This is a course blog authored by the students in the seminar on Law and Theology at the University of Akron School of Law in the Fall of 2010.
The headline suggests that happiness is inversely related to religiosity. Yet I wonder if happiness is more closely correlated with wealth? All 5 of the countries cited in the article as the "world's happiest" rank among the top 13 in per capita GDP in the world, according to 2009 statistics by World Bank.
It appears that geography may play a part in this analysis although I don't know enough about those countries to explain why. Perhaps the author IS comparing apples to bookshelves.
"Denmark, Finland, Norway, Sweden and the Netherlands."I watched a report on 60 Minutes that highlighted why Denmark was one of the happiest places in the world. http://www.cbsnews.com/stories/2008/02/14/60minutes/main3833797.shtmlSome of the considerations were its health insurance policy, its work-vacation policy, and free education. I wonder what other factors like these are in place in Finland, Norway, Sweden and the Netherlands. Also, the Netherlands have lax drug and prostitution laws. Just a consideration.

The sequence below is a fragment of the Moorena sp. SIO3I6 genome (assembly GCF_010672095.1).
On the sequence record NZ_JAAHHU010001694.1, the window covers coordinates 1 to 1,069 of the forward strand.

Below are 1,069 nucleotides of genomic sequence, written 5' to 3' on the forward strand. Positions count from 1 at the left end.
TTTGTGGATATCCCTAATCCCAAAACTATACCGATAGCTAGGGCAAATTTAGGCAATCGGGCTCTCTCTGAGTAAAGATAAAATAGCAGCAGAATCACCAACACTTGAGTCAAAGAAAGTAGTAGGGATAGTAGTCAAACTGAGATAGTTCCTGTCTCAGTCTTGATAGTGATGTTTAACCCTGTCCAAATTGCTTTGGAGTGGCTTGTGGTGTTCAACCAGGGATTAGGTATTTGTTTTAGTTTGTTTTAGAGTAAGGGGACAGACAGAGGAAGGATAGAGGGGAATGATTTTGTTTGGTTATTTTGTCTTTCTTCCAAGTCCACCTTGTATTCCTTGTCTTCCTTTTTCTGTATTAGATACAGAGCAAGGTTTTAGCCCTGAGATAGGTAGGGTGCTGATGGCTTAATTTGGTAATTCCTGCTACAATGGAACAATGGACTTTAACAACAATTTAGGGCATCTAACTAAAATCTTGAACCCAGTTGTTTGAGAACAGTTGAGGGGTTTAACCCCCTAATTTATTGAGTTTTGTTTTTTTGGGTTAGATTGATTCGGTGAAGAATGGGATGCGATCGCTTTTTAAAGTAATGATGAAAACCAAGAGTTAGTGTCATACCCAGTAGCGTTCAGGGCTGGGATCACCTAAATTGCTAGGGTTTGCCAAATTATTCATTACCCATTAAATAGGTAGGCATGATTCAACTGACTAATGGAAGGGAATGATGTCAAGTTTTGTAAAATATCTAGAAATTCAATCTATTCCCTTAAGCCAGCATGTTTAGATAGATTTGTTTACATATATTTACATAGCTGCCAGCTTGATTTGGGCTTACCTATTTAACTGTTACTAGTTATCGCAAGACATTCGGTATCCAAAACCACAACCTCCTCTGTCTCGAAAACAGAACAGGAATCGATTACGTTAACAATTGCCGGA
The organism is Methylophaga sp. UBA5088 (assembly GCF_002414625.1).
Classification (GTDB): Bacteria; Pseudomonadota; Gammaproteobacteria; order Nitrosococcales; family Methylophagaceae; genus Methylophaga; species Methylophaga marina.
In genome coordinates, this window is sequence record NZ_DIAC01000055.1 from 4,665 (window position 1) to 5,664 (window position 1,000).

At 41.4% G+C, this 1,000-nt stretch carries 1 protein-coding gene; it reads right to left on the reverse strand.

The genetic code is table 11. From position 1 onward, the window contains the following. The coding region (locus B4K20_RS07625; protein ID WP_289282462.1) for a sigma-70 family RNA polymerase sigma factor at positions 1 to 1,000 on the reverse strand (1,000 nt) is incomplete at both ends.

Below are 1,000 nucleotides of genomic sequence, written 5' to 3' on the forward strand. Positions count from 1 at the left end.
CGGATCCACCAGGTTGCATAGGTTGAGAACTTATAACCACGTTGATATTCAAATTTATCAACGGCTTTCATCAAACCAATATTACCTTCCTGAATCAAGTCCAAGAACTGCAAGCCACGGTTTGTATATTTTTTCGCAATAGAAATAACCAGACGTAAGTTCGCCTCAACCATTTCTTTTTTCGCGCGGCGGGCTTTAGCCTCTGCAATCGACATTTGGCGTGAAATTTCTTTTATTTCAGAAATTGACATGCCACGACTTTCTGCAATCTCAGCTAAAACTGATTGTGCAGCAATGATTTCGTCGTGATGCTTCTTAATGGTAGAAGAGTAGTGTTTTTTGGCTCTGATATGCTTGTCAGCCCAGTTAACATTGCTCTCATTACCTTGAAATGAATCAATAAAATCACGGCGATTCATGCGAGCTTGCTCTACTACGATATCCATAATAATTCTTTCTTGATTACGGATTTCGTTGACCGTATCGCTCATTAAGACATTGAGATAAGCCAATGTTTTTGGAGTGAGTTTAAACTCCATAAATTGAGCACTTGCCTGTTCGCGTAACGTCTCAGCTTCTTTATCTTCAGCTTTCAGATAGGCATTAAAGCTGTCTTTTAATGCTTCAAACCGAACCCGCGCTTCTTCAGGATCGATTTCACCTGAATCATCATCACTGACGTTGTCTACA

I'm with Junaid on this one. Standard of living is the key factor. The poorest countries are likely to be the most religious. The richest, most advanced countries are those likely to be the least religious. This is a classic "Correlation, Not Causation"